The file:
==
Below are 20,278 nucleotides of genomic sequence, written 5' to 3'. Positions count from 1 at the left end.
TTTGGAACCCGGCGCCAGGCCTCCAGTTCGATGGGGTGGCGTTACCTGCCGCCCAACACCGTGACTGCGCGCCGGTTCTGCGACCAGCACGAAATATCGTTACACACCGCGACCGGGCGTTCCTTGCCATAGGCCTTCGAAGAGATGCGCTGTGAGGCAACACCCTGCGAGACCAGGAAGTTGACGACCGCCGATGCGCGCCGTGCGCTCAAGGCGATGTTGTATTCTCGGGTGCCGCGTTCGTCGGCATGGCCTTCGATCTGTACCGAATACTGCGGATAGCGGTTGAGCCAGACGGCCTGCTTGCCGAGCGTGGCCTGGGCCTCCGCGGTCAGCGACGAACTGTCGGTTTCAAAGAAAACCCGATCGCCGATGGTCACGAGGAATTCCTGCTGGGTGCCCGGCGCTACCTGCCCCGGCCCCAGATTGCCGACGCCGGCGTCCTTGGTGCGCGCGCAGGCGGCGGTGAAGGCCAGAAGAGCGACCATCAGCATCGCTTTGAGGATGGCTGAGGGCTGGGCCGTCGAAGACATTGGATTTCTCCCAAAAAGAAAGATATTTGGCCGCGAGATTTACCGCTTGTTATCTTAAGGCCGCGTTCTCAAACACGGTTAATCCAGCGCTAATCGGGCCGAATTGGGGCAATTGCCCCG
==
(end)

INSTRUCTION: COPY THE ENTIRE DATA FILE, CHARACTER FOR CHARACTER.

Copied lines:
Below are 20,278 nucleotides of genomic sequence, written 5' to 3'. Positions count from 1 at the left end.
TTTGGAACCCGGCGCCAGGCCTCCAGTTCGATGGGGTGGCGTTACCTGCCGCCCAACACCGTGACTGCGCGCCGGTTCTGCGACCAGCACGAAATATCGTTACACACCGCGACCGGGCGTTCCTTGCCATAGGCCTTCGAAGAGATGCGCTGTGAGGCAACACCCTGCGAGACCAGGAAGTTGACGACCGCCGATGCGCGCCGTGCGCTCAAGGCGATGTTGTATTCTCGGGTGCCGCGTTCGTCGGCATGGCCTTCGATCTGTACCGAATACTGCGGATAGCGGTTGAGCCAGACGGCCTGCTTGCCGAGCGTGGCCTGGGCCTCCGCGGTCAGCGACGAACTGTCGGTTTCAAAGAAAACCCGATCGCCGATGGTCACGAGGAATTCCTGCTGGGTGCCCGGCGCTACCTGCCCCGGCCCCAGATTGCCGACGCCGGCGTCCTTGGTGCGCGCGCAGGCGGCGGTGAAGGCCAGAAGAGCGACCATCAGCATCGCTTTGAGGATGGCTGAGGGCTGGGCCGTCGAAGACATTGGATTTCTCCCAAAAAGAAAGATATTTGGCCGCGAGATTTACCGCTTGTTATCTTAAGGCCGCGTTCTCAAACACGGTTAATCCAGCGCTAATCGGGCCGAATTGGGGCAATTGCCCCG